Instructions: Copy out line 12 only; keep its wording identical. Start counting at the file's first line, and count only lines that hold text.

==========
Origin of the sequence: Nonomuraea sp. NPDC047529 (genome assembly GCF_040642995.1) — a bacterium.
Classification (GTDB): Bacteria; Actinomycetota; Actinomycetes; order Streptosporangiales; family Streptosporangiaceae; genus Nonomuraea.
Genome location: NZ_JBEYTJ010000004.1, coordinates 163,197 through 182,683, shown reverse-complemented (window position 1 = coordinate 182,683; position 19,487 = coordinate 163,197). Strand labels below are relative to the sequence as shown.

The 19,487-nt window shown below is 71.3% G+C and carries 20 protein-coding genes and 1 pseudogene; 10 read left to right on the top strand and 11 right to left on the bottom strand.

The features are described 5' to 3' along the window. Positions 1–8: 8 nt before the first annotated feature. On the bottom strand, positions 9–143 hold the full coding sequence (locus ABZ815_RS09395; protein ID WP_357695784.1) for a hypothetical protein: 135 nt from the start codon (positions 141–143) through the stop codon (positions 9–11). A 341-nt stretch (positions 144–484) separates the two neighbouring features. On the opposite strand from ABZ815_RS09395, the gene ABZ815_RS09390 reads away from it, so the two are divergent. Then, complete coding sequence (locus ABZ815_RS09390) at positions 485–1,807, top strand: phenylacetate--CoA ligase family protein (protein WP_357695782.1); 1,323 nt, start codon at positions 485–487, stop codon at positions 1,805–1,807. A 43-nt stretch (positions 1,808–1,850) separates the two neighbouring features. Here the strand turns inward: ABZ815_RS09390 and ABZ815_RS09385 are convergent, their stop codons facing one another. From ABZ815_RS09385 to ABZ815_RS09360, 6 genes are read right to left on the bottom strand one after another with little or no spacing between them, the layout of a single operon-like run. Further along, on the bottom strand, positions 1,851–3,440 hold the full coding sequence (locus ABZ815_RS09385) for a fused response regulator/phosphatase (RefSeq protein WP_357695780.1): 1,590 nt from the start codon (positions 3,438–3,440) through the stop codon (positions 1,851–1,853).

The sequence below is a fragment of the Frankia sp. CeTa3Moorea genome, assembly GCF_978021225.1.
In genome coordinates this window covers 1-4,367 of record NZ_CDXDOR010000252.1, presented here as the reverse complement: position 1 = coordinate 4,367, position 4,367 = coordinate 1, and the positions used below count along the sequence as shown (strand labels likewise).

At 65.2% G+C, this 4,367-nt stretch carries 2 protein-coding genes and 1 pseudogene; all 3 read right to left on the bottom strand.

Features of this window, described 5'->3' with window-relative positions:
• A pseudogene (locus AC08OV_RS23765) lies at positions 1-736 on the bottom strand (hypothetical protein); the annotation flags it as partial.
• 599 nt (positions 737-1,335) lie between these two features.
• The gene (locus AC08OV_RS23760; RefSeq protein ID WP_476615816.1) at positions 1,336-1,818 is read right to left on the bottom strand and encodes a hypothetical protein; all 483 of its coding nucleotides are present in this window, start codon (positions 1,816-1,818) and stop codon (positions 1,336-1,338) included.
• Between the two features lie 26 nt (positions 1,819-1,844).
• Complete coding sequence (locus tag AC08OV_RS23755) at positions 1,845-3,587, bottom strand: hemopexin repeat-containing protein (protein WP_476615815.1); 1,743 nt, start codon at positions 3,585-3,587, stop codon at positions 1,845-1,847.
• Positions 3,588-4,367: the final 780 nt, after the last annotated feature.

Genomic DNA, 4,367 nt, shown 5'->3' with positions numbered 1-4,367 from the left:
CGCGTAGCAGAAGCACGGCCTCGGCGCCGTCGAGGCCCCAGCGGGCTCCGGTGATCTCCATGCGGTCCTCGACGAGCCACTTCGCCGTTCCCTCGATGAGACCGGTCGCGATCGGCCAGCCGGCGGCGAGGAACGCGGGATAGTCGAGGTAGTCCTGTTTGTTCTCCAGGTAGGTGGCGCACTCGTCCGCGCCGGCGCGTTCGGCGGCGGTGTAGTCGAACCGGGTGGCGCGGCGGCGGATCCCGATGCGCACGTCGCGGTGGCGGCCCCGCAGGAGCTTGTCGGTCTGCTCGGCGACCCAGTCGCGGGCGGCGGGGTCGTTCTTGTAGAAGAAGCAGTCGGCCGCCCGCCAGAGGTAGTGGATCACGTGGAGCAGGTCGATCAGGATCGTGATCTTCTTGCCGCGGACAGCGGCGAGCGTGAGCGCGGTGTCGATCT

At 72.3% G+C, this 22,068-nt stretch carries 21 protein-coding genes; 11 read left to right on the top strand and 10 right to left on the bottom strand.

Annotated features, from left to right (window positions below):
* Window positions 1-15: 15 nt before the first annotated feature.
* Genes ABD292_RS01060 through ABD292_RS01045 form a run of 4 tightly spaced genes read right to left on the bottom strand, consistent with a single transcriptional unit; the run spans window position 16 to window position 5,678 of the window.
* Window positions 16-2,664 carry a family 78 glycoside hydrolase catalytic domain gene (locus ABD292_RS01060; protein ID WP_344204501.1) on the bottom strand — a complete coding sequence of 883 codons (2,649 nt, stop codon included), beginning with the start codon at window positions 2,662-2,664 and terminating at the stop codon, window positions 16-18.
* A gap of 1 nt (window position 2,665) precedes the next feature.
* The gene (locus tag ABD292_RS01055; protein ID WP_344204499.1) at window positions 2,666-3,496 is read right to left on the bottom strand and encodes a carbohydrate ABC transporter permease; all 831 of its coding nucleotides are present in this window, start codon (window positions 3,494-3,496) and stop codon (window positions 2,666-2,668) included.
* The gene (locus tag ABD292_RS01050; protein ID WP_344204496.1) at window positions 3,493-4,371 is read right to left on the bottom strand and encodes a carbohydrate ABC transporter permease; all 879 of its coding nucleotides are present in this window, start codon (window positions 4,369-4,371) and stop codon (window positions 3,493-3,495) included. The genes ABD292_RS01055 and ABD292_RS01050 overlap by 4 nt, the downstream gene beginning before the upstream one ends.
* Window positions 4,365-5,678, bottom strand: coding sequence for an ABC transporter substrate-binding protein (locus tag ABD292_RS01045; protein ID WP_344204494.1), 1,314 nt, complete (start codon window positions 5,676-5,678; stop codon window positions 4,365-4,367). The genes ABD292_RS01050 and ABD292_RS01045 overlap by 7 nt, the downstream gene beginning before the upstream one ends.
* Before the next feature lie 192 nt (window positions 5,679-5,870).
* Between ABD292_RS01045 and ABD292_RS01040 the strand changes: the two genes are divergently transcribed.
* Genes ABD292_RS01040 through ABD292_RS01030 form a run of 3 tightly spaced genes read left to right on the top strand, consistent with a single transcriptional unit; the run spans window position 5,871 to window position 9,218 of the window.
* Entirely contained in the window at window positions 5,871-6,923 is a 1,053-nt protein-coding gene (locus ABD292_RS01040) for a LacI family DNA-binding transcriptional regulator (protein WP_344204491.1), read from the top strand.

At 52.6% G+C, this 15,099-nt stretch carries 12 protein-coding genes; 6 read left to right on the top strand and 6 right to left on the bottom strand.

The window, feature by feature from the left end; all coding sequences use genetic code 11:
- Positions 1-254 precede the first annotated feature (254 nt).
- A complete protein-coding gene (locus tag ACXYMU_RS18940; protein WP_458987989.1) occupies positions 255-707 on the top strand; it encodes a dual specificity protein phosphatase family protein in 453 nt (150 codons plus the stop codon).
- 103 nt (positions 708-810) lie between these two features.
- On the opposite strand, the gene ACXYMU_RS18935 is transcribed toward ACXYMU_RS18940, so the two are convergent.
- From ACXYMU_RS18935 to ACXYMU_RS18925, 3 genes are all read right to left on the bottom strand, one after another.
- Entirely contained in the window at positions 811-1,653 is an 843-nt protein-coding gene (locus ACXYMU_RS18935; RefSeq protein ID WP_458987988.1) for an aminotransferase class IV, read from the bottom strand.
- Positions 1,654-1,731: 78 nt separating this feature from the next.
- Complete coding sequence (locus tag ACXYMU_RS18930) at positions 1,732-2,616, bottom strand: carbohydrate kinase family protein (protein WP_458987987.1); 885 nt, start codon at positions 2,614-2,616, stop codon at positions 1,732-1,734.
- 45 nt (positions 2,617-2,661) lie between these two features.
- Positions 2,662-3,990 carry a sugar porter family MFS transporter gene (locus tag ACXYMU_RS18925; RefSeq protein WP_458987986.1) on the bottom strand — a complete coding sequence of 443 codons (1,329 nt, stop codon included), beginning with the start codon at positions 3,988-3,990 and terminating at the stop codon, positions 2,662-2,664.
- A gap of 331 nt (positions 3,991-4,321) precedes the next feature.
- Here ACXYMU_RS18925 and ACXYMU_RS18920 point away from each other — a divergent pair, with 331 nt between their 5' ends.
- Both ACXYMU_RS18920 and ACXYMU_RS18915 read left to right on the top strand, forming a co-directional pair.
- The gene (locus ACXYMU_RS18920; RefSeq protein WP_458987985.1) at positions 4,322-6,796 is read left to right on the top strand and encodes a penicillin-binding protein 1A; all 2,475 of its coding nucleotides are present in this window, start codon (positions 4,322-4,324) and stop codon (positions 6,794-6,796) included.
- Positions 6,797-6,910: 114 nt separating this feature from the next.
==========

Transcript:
• The gene (locus AC08OV_RS23760; RefSeq protein ID WP_476615816.1) at positions 1,336-1,818 is read right to left on the bottom strand and encodes a hypothetical protein; all 483 of its coding nucleotides are present in this window, start codon (positions 1,816-1,818) and stop codon (positions 1,336-1,338) included.